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Girl Through Glass

3.39  ·  Rating details ·  3,171 ratings  ·  352 reviews
In the roiling summer of 1977, eleven-year-old Mira is an aspiring ballerina in the romantic, highly competitive world of New York City ballet. Enduring the mess of her parent’s divorce, she finds escape in dance—the rigorous hours of practice, the exquisite beauty, the precision of movement, the obsessive perfectionism. Ballet offers her control, power, and the promise of ...more
Hardcover, 320 pages
Published January 26th 2016 by Harper
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Average rating 3.39  · 
Rating details
 ·  3,171 ratings  ·  352 reviews

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Joe Valdez
Jan 13, 2018 rated it really liked it  ·  review of another edition
Shelves: fiction-general
Surfing between authors whose work gives them favored nations status and classics I want to read are those books with synopses that sizzle like a fuse being lit on a cannon. I am ready to be shot through the air. This thrill seeking brought me to Girl Through Glass, a debut novel from Sari Wilson. Published in 2016, the story takes place in the world of ballet schools in New York City of the late 1970s. My only visit to NYC was in 1979 when I was six years old, so my impressions of the Big Apple ...more

I like my ballet novels like I like my pointe shoes: pink and shiny on the outside, edged with aging bloodstains on the inside. Smooth with satiny allure from one angle, frayed and shattering from the others. Quiet as pattering tiptoes sometimes, but sometimes as cloppingly loud as a galloping horse. Spackled with resin and stitched and bound together with viselike ribbons. Stuffed with bloody lambswool so the sh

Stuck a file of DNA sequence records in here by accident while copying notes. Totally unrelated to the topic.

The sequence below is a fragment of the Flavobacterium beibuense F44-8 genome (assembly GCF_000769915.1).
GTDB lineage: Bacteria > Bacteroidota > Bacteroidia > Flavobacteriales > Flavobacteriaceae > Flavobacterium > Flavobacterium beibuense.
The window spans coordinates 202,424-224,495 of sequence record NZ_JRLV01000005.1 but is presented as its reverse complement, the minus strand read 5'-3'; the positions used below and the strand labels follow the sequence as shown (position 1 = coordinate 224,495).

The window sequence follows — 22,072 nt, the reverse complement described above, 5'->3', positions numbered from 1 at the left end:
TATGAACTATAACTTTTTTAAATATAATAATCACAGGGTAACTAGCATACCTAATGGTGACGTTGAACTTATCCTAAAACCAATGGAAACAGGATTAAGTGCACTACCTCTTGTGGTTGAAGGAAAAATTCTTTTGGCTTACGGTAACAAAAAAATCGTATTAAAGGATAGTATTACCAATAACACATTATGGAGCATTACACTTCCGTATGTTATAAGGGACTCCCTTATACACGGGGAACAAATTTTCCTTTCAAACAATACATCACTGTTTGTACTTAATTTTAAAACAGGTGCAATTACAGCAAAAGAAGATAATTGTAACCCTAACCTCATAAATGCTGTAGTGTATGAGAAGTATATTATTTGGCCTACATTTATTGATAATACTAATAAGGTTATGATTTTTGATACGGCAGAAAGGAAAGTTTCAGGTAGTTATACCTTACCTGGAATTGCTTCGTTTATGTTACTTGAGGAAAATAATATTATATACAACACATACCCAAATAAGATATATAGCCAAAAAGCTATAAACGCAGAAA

Feb 22, 2016 rated it liked it  ·  review of another edition
Shelves: modern-fiction, dance
This is a debut novel about a young ballerina in New York City in the late 1970s. I love the ballet*, and I thought it would be neat to read about the period from the perspective of an 11-year-old girl, named Mira.

The novel alternates between Mira in the 1970s, when she was enrolled in a highly competitive ballet school and her family life is in turmoil, and the present day, when she is now a professor and dance historian who calls herself Kate. There is a reason why she changed her name, and t
Feb 02, 2016 rated it really liked it  ·  review of another edition
Shelves: best-of-2016
A book about BALLET! Yes, yes, yes, YES!!! Sign me up! I ordered this ages ago and was so excited when it finally showed up at my library.

But....I struggled hard to get into this book. The writing is overly affected and showy; formal, with odd observations, almost as if Wilson was trying too hard to impress. The story is narrated in the first person for chapters taking place in the present and in the third person in chapters taking place in the past. The chapters alternate and it's a jarring jux
Julie Christine
A novel that begins quietly, at a fragile, cool remove, Girl Through Glass seeps under the skin until a feverish abandon takes hold and you think about this book when you are meant to be doing other things, waiting until the day's demands are complete and you can return to the New York City ballet world, circa late 70s/early 80s.

Preteen Mira has been graced with the physical form and stamina, the mental acuity and discipline, and an inherent musicality that propel her swiftly and surely into th
Book Riot Community